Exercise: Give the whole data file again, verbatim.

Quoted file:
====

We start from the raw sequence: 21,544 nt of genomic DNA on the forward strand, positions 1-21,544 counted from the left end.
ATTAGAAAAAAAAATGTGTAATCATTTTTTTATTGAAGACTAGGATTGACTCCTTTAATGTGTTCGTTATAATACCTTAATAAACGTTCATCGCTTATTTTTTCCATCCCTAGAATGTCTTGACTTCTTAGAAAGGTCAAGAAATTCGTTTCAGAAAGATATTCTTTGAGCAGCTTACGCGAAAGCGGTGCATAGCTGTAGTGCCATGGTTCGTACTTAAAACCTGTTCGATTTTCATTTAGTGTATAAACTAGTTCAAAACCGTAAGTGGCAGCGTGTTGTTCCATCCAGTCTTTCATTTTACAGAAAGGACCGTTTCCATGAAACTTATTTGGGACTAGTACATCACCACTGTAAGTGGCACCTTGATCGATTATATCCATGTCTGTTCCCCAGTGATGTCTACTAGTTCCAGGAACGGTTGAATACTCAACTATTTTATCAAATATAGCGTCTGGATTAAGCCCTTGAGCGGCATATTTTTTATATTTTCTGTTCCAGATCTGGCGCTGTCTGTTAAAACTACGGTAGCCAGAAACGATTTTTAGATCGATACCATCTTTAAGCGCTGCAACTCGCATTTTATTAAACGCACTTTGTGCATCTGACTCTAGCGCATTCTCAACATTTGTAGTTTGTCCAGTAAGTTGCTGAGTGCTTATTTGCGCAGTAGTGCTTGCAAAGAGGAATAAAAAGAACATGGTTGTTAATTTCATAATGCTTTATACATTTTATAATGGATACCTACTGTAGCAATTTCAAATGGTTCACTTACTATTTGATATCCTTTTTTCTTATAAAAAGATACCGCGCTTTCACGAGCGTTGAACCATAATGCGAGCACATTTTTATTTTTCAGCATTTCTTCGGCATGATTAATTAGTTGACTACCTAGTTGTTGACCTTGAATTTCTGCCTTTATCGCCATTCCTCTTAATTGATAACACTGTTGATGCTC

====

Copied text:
We start from the raw sequence: 21,544 nt of genomic DNA on the forward strand, positions 1-21,544 counted from the left end.
ATTAGAAAAAAAAATGTGTAATCATTTTTTTATTGAAGACTAGGATTGACTCCTTTAATGTGTTCGTTATAATACCTTAATAAACGTTCATCGCTTATTTTTTCCATCCCTAGAATGTCTTGACTTCTTAGAAAGGTCAAGAAATTCGTTTCAGAAAGATATTCTTTGAGCAGCTTACGCGAAAGCGGTGCATAGCTGTAGTGCCATGGTTCGTACTTAAAACCTGTTCGATTTTCATTTAGTGTATAAACTAGTTCAAAACCGTAAGTGGCAGCGTGTTGTTCCATCCAGTCTTTCATTTTACAGAAAGGACCGTTTCCATGAAACTTATTTGGGACTAGTACATCACCACTGTAAGTGGCACCTTGATCGATTATATCCATGTCTGTTCCCCAGTGATGTCTACTAGTTCCAGGAACGGTTGAATACTCAACTATTTTATCAAATATAGCGTCTGGATTAAGCCCTTGAGCGGCATATTTTTTATATTTTCTGTTCCAGATCTGGCGCTGTCTGTTAAAACTACGGTAGCCAGAAACGATTTTTAGATCGATACCATCTTTAAGCGCTGCAACTCGCATTTTATTAAACGCACTTTGTGCATCTGACTCTAGCGCATTCTCAACATTTGTAGTTTGTCCAGTAAGTTGCTGAGTGCTTATTTGCGCAGTAGTGCTTGCAAAGAGGAATAAAAAGAACATGGTTGTTAATTTCATAATGCTTTATACATTTTATAATGGATACCTACTGTAGCAATTTCAAATGGTTCACTTACTATTTGATATCCTTTTTTCTTATAAAAAGATACCGCGCTTTCACGAGCGTTGAACCATAATGCGAGCACATTTTTATTTTTCAGCATTTCTTCGGCATGATTAATTAGTTGACTACCTAGTTGTTGACCTTGAATTTCTGCCTTTATCGCCATTCCTCTTAATTGATAACACTGTTGATGCTC